I never knew my great-grandfather, Anthony Callaghan from County Cork, who had the silent “g” chopped off his name at Ellis Island. My great-grandmother, the former Mary McMahon, is a different story. I celebrate my heritage through her, Gramma, and the memories I still carry of her fifty years later.

Gramma was a tiny woman, and tinier still in her 90s. But that didn’t stop her, like the good Catholic wife that she was, from birthing thirteen children, eight of whom lived. She was housebound, but never alone: the fruit she bore in turn bore two more generations, and that was a shitload of people “stopping by” to visit her.

And she loved every minute of it. And she loved every one of us, even if she didn’t remember (or know in the first place) our names. And she loved giving every one of us kids a kiss, telling God to watch over us in the beautiful accent she never lost.

About Gramma’s kisses. She gave huge, slobbery kisses just like her Golden Retriever, Paddy. Or Fluffy. Or whatever. Huge, slobbery, beery kisses because she drank. Just a glass of beer, mind you, never a bottle in sight, but there was always someone to keep her glass full. I could always tell who was kissing me by the after-odor: if it smelled like beer it was Gramma, or if it smelled like dog shit it was Paddy. Or Fluffy. Or whatever.

Well, that’s not exactly true because the two of them could fool the hell out of me. If the dog had a few laps of Gramma’s beer, or if she forgot to soak her dentures overnight, I was never sure who, or what, had just kissed me.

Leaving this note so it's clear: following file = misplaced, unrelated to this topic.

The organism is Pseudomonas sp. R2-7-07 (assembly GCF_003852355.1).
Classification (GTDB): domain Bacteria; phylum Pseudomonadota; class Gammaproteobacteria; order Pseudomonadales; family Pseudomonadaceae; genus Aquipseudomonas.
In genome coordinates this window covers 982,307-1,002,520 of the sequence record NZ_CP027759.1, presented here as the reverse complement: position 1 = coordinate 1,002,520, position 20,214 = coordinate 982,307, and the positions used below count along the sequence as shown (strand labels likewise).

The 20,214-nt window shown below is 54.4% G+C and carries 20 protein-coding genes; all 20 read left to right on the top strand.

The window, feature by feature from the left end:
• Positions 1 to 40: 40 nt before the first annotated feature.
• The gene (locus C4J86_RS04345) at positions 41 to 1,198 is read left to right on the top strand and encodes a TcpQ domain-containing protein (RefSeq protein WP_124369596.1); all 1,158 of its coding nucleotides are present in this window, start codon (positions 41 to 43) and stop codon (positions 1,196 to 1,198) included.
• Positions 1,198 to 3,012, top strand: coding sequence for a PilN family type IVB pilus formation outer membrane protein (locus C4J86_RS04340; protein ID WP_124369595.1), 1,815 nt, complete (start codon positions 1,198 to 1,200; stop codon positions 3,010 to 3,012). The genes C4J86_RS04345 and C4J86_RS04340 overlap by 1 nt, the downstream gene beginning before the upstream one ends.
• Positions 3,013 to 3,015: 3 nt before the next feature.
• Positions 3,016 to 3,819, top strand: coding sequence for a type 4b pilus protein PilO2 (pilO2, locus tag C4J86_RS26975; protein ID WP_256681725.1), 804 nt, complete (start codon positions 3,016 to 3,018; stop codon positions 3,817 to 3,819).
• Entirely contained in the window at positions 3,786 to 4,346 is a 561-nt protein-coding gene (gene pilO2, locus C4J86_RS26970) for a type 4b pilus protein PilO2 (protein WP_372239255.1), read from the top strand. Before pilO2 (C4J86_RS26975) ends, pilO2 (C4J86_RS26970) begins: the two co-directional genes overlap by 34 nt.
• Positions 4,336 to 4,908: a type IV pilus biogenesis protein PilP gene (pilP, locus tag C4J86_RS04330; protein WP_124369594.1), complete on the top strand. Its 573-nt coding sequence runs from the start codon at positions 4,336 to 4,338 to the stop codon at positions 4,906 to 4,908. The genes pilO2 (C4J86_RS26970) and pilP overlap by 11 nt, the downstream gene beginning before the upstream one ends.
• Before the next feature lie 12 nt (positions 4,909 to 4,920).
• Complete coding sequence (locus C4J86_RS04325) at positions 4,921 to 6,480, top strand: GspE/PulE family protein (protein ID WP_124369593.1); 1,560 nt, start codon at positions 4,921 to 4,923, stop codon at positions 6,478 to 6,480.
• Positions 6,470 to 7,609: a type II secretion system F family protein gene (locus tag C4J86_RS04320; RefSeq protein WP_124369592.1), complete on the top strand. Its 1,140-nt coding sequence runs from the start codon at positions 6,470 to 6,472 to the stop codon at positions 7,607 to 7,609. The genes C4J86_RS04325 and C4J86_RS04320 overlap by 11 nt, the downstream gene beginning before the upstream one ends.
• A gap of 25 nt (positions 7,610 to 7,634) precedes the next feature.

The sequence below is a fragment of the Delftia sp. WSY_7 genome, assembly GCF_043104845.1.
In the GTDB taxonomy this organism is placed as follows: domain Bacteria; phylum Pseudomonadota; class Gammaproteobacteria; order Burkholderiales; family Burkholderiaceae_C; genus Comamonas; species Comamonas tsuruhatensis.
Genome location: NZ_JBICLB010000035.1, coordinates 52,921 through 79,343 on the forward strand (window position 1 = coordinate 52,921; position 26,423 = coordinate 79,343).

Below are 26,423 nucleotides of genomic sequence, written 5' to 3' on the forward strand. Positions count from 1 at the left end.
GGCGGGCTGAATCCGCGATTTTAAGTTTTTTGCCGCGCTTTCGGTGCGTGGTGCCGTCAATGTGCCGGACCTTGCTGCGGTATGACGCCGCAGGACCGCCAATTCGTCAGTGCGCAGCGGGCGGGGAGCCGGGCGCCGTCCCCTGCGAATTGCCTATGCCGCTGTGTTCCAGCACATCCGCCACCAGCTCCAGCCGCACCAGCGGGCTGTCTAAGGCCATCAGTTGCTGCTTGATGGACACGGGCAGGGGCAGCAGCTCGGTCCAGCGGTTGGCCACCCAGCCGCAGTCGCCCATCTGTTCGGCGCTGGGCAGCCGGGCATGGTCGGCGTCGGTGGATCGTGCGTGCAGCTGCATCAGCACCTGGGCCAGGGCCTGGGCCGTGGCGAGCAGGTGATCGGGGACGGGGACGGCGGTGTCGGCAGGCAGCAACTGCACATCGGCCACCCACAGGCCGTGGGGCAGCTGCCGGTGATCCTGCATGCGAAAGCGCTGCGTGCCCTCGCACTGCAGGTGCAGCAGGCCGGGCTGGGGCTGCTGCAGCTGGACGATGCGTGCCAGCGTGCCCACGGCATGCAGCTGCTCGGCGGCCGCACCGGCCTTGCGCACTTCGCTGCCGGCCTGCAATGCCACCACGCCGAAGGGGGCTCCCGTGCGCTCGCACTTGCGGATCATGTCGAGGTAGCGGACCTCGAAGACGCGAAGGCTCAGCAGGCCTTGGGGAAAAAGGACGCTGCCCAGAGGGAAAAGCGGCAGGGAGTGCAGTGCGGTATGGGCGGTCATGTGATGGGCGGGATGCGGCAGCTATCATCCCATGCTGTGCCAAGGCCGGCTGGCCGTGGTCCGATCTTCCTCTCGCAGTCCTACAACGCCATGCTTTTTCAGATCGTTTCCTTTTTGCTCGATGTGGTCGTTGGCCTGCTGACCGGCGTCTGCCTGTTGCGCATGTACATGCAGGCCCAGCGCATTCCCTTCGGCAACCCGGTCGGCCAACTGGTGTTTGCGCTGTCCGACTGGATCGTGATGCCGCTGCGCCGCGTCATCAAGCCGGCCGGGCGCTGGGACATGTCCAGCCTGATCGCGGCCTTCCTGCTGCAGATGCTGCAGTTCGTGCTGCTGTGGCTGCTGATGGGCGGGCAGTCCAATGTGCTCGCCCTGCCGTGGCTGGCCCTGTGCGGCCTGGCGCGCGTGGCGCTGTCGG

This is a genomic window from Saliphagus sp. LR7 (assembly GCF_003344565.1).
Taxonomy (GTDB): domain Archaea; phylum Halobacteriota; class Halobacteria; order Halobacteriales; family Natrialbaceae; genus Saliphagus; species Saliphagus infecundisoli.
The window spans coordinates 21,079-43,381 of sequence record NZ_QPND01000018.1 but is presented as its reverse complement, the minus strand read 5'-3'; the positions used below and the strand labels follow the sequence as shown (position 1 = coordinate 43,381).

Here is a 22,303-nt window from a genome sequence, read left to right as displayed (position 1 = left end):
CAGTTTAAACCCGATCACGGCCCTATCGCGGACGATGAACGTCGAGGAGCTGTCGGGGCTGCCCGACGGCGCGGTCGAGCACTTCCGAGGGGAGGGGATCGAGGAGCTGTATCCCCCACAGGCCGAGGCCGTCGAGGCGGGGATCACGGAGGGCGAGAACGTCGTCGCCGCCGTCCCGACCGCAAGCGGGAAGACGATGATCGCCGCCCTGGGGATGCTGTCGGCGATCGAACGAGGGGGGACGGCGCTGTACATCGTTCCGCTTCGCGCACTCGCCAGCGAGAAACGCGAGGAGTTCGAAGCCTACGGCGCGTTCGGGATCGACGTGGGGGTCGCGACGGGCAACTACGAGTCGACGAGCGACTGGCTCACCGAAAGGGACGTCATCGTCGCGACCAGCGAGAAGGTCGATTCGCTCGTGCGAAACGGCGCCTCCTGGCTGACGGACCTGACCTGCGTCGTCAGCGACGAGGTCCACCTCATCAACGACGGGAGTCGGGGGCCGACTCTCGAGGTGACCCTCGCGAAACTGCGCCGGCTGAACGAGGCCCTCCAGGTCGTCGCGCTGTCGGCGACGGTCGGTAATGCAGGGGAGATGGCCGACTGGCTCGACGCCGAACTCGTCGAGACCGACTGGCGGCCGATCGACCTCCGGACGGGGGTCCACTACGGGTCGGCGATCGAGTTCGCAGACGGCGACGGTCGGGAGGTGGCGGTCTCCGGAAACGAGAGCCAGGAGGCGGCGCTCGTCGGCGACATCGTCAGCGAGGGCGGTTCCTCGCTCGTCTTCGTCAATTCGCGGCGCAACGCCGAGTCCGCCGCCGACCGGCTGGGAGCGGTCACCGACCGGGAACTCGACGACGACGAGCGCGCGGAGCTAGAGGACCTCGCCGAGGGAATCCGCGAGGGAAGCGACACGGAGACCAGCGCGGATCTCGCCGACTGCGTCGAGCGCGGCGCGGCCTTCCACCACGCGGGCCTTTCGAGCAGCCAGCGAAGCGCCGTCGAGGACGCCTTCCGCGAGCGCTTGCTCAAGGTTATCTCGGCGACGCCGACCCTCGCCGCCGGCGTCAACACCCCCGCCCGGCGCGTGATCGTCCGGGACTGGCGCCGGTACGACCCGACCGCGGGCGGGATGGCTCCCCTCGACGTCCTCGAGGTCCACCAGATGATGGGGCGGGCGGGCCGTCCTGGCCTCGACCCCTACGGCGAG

I didn’t really care, though, because I loved them both. I can still see her sitting in her faded blue horsehair chair, the arms covered with intricate crocheted doilies held in place with pins, a beer glass in her right hand, and always with a smile on her face.

Except, that is, on a Friday or Saturday night when everybody gathered around the upright piano in the basement for a sing-a-long. (The bar was in the basement too, and for good reason once the singing began.) We sang long and loud and off-key until my Uncle Jack took over, a fine tenor who sang in the church choir. He sang one or two Irish songs, but always finished with the one that brought tears to Gramma’s eyes: “Too-ra-loo-ra-loo-ral”.

A lullaby. Were the tears for my great-grandfather? For the five children she never got to sing for? For the Ireland she left? I believe it was all of these things as I look at her in my mind, a tired, sick, fuzzy-faced old woman who lived to be 102.

I love you still, Gramma, and I hope you went out with a smile on your face.

[This piece was inspired by Mapstew and a comment he made about his mother on Kim Ayres blog. Thanks, Map.]

Saturday, November 21, 2009

What If . . .

What if the world could be at peace through music and dance? What if all the people on this planet could sing and swing together, regardless of talent because talent doesn't matter? Is it worth ten minutes of your life to watch these videos and think about it? Or at least dream about it?

Thursday, November 19, 2009

Beam Me Up

Scribble, scribble, erase, scribble, break pencil point, tear big hole in paper, scribble around it . . .

Beam Me Up

My mind oftentimes drifts into uncharted territory, like the USS Enterprise without a rudder.

“Kirk to Charlie: Where the hell are we?”

“Charlie to Kirk: Damned if I know, Captain. The rudder is on the fritz and we’re drifting into uncharted territory.”

Uncharted territory. We sent men to the moon in 1969— why on earth we did that is way beyond me—but we can’t build a toaster that toasts toast or a coffee maker that makes coffee. Maybe Martha and I are unusually hard on household appliances because, over the years, we’ve had a dozen of each. Or perhaps our expectations are too high: when we buy expensive brands, we expect them to work for more than a week.